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  • Rights: The University of Waikato Te Whare Wānanga o Waikato
    Published 16 March 2020 Referencing Hub media

    Landowners face a conundrum – we need water for everyday purposes, but we don’t want too much of it. Farmland is often crisscrossed by networks of drains to prevent water from ponding on the soil during the winter. Or ditches may drain wetlands, making the land suitable for pasture or crops.

    Flood control schemes are designed to protect people, property and infrastructure. Stopbanks and flood gates hold back streams and rivers when water flows are high, rather than allowing water to naturally enter the adjacent floodplains. These measures protect us and our land use, but they can dramatically change the landscape.

    For example, only 1% of the original wetlands remain in the Hamilton Basin. Wetland loss has meant severe habitat reduction for fish such as eels. When we drain wetlands, we lose more than habitat. We lose the systems’ natural sponges and filters, as wetlands retain rainwater and reduce flooding downstream, and remove soil and nutrients from run-off.



    Wetlands are important to the state and health and wellbeing of the Waikato River because they’re like the kidneys.

    If you think about the human body, the kidneys are the last area where the water in our body gets filtered out before we excrete it out. And it’s a similar kind of thing with wetlands – they’re the last port of call for filtering out the pollutants and stuff that come off the wider catchment. And the really cool thing about wetlands is they’re this environment that exists between a water body like Waikato River or like our lakes and the land that sits beside it, so they’re the thing that connects those two systems together really, really effectively.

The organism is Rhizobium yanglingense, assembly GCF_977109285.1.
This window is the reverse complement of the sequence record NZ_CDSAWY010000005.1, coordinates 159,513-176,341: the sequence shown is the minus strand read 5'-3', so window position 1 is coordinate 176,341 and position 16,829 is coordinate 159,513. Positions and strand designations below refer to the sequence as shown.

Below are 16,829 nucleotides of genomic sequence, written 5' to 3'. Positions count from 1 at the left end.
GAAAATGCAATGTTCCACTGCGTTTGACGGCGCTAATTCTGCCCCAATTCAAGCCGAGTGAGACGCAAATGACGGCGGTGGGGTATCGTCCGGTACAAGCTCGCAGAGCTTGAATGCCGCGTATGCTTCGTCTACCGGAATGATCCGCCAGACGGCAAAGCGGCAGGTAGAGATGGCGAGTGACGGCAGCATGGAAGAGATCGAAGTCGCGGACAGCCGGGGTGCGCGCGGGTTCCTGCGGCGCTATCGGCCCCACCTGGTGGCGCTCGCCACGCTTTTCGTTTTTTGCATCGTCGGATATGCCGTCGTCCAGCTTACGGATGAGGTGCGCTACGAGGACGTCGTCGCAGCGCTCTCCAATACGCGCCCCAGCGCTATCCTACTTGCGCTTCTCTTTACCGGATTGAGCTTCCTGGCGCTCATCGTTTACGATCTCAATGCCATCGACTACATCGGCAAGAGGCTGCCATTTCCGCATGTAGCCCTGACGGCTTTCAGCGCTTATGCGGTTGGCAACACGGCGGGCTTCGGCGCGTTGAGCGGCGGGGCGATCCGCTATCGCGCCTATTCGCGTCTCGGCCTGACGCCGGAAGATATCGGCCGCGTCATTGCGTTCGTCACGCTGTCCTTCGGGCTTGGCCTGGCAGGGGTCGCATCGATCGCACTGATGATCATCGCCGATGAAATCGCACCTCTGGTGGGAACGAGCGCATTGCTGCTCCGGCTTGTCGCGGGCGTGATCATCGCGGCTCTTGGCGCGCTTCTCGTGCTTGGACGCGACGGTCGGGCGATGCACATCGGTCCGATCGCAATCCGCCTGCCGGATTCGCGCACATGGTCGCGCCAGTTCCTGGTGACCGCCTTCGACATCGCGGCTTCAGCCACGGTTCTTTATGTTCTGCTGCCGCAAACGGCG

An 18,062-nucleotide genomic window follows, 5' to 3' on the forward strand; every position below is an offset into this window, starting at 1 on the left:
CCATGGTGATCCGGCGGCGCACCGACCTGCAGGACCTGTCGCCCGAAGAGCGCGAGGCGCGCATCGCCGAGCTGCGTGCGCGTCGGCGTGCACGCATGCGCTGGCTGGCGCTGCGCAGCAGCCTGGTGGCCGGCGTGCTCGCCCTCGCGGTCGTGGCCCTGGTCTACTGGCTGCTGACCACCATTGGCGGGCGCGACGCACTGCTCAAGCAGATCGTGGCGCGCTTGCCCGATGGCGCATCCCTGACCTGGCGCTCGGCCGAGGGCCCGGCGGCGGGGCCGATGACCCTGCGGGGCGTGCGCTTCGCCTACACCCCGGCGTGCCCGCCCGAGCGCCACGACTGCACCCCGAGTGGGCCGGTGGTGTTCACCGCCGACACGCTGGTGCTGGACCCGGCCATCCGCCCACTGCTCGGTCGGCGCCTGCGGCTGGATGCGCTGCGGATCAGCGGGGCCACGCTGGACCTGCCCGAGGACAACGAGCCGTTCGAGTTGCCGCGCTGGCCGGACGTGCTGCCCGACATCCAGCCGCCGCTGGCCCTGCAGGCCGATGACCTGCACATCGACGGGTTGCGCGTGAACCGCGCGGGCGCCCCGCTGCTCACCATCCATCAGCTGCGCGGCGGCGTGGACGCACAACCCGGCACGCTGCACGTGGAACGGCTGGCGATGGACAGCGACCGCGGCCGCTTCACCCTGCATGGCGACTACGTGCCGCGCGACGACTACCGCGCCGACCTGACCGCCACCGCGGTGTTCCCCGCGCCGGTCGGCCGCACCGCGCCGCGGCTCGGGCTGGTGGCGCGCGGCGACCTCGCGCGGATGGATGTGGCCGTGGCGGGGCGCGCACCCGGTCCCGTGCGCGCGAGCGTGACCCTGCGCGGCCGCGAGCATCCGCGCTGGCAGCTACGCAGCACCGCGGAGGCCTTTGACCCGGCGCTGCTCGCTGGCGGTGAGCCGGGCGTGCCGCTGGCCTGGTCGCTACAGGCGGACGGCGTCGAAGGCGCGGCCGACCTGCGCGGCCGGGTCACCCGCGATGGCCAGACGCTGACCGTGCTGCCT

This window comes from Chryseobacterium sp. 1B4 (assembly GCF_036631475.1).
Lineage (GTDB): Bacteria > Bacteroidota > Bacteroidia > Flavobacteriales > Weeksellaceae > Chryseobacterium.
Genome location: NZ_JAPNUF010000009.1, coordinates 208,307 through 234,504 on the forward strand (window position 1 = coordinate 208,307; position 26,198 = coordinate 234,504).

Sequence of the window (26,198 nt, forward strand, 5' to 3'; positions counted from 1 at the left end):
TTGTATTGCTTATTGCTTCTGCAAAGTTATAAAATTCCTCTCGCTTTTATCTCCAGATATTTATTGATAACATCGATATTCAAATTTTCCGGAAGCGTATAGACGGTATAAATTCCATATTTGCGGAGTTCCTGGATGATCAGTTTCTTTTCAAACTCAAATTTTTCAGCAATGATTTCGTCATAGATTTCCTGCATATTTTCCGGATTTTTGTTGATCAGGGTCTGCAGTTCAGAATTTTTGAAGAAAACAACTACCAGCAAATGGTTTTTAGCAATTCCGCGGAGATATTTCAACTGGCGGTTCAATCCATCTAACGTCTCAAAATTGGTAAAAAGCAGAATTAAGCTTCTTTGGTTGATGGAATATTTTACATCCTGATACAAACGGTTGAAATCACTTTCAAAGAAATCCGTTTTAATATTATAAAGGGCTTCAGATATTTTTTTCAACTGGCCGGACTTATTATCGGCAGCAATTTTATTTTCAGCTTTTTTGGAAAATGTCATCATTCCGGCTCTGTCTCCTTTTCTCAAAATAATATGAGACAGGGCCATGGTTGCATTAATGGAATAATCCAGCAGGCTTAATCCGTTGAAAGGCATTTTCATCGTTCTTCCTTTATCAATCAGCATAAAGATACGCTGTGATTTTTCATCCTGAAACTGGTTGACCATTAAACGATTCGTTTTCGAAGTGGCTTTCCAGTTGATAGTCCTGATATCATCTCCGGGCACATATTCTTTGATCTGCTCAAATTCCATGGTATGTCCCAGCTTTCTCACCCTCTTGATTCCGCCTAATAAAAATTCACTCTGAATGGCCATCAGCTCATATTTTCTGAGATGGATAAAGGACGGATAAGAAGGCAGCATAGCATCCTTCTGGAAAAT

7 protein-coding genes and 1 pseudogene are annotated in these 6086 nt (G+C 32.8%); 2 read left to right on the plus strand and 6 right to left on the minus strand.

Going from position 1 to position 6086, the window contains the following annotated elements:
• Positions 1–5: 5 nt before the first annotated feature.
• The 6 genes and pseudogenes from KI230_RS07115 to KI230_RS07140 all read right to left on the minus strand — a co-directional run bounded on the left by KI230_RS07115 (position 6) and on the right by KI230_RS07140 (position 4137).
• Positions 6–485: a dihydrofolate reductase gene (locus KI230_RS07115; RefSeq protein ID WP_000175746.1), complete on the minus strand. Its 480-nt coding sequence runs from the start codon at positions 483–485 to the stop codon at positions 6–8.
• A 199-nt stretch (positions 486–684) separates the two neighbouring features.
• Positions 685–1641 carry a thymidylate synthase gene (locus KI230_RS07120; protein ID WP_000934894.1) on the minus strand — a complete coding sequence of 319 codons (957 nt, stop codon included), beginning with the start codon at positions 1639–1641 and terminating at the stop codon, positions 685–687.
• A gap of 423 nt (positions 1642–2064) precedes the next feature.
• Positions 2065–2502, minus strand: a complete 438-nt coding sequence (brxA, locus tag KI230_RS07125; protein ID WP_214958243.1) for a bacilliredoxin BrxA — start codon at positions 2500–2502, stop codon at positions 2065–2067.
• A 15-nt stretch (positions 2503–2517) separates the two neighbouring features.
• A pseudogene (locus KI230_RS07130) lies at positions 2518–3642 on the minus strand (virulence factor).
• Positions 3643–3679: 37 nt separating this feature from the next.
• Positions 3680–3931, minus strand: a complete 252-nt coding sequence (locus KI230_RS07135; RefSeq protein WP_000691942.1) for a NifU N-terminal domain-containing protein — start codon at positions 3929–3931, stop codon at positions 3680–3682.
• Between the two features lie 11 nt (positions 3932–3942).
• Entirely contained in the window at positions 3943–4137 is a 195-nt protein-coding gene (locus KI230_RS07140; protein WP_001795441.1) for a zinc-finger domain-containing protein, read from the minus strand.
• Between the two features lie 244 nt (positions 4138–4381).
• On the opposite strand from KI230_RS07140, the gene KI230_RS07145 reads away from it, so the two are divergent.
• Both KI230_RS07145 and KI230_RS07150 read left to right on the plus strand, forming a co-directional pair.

Wetlands have unfortunately been one of the first ecosystems that tends to suffer when we do any kind of land intensification. We’re likely to point the finger at the farmers, but lots of the infrastructure that we develop for cities and towns actually has an impact on those things too, things like expressways. Even housing development, you know when we’re talking about Auckland possibly growing out towards Pōkeno and into the Hamilton area, that whole area was a huge big wetland.

    Nationally, the figures are around about 10% of the wetlands still remain in New Zealand. In the Waikato, we have about 20–25% remaining, but they are in really, really bad state of decline and degradation. So our goal is to try and improve them for the health and wellbeing, not only for the river, but also all the animals and plants and insects that live in those as well.

    Cheri van Schravendijk-Goodman
    Dr Beverley Clarkson, Landcare Research
    Josh Ormsby; Jonathan Brown; Scott Bartlam; Kerry Bodmin
    The Waikato Tainui College for Research and Development acknowledges the financial support given by the Waikato River Cleanup Trust Fund which is administered by the Waikato River Authority.

    The Waikato River Cleanup Trust does not necessarily endorse or support the content of the publication in any way.

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